It is no secret that Cannes has had an uneasy relationship with gender parity, responding to the increased demand for diverse films with minor changes. The festival’s director, Thierry Frémaux, came under fire for this at the opening press conference, with his frankly inaccurate claim: “There have never been so many women directors in the official selection because there have never been so many women directors in the industry as a whole.” Cue slow applause. That said, records have been broken on the Croisette this year. There are 25 per cent more female film-makers in main competition than in 2018 and one of them, Mati Diop, became the first black woman to contend for the Palme d'Or. Here, we celebrate some of the best movies from women at Cannes.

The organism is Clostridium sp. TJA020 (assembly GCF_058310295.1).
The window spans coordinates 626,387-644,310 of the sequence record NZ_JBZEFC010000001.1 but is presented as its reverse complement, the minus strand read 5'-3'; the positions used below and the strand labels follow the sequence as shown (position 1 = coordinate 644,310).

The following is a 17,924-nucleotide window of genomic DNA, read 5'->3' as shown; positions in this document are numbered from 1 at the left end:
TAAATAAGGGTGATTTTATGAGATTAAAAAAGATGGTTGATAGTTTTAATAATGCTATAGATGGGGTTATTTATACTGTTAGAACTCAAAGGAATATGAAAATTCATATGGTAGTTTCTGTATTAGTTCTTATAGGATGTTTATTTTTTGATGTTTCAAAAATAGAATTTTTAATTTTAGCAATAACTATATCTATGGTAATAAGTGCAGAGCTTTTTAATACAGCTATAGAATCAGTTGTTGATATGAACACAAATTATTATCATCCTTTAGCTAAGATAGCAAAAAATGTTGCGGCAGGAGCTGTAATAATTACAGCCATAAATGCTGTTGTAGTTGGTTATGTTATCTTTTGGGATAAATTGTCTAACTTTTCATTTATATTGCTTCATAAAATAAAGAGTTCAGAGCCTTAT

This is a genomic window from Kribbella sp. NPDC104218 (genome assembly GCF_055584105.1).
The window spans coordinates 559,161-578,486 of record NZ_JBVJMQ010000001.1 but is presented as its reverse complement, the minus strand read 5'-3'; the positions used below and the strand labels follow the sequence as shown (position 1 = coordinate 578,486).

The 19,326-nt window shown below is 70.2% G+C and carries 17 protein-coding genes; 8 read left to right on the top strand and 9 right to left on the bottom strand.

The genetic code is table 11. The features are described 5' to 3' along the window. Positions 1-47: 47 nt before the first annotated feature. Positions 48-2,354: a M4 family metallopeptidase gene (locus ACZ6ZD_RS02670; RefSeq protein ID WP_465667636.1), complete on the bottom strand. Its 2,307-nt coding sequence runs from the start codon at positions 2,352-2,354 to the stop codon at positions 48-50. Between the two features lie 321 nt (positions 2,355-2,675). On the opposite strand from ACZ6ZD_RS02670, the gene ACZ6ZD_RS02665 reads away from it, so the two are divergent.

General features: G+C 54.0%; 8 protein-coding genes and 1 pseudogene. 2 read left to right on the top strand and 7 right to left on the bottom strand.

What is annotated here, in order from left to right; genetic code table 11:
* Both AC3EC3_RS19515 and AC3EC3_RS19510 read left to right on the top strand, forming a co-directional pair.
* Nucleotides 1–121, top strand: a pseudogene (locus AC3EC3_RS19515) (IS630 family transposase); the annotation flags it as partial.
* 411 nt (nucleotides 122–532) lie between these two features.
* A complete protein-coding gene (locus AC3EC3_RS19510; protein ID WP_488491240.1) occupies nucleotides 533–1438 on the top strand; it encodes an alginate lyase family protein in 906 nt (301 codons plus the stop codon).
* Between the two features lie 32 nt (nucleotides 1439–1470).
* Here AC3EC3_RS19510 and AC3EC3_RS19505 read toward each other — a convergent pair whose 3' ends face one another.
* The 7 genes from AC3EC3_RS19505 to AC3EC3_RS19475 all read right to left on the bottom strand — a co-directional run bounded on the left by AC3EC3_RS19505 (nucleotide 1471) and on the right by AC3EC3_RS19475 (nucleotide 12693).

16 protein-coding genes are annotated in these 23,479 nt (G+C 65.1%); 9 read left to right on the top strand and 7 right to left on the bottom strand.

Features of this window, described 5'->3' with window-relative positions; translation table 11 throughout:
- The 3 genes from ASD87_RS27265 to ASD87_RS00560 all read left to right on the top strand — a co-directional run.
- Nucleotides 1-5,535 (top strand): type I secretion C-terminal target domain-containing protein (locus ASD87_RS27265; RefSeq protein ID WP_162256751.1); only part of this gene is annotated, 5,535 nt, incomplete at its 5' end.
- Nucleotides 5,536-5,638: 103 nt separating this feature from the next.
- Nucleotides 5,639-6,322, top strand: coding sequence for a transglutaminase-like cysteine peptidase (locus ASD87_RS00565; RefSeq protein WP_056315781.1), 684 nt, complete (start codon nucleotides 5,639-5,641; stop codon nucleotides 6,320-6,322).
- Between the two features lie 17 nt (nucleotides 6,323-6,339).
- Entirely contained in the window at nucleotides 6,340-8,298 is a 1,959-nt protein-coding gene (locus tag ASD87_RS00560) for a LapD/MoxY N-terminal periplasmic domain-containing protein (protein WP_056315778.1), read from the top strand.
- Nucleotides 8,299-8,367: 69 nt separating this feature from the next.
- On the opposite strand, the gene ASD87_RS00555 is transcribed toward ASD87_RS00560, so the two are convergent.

Practise your death-drops and prepare a sickening look because the category is New York ballroom realness. Set in Harlem’s underground drag scene (much like the fabulous FX series Pose), Danielle Lessovitz’s Port Authority is an unlikely love story that collides two antithetical worlds, then rummages through the romantic fallout. Fresh from a prison sentence, Paul (Fionn Whitehead) has unquestioningly swallowed the hulking, tattoo-sleeved masculinity of his homeless-shelter comrades. He is forced to reassess his prejudices, however, when he falls for Wye (Leyna Bloom), a member of the drag house of McQueen, and belatedly discovers she is trans. The film’s cast – who indulged in a delightful display of spontaneous voguing on the Cannes red carpet – made history at its premiere, specifically its leading lady. Leyna Bloom became the first transgender woman of colour to headline a movie at the festival, which she describes as a moment that has ”opened [a door] for a lot of people to sit at the table”.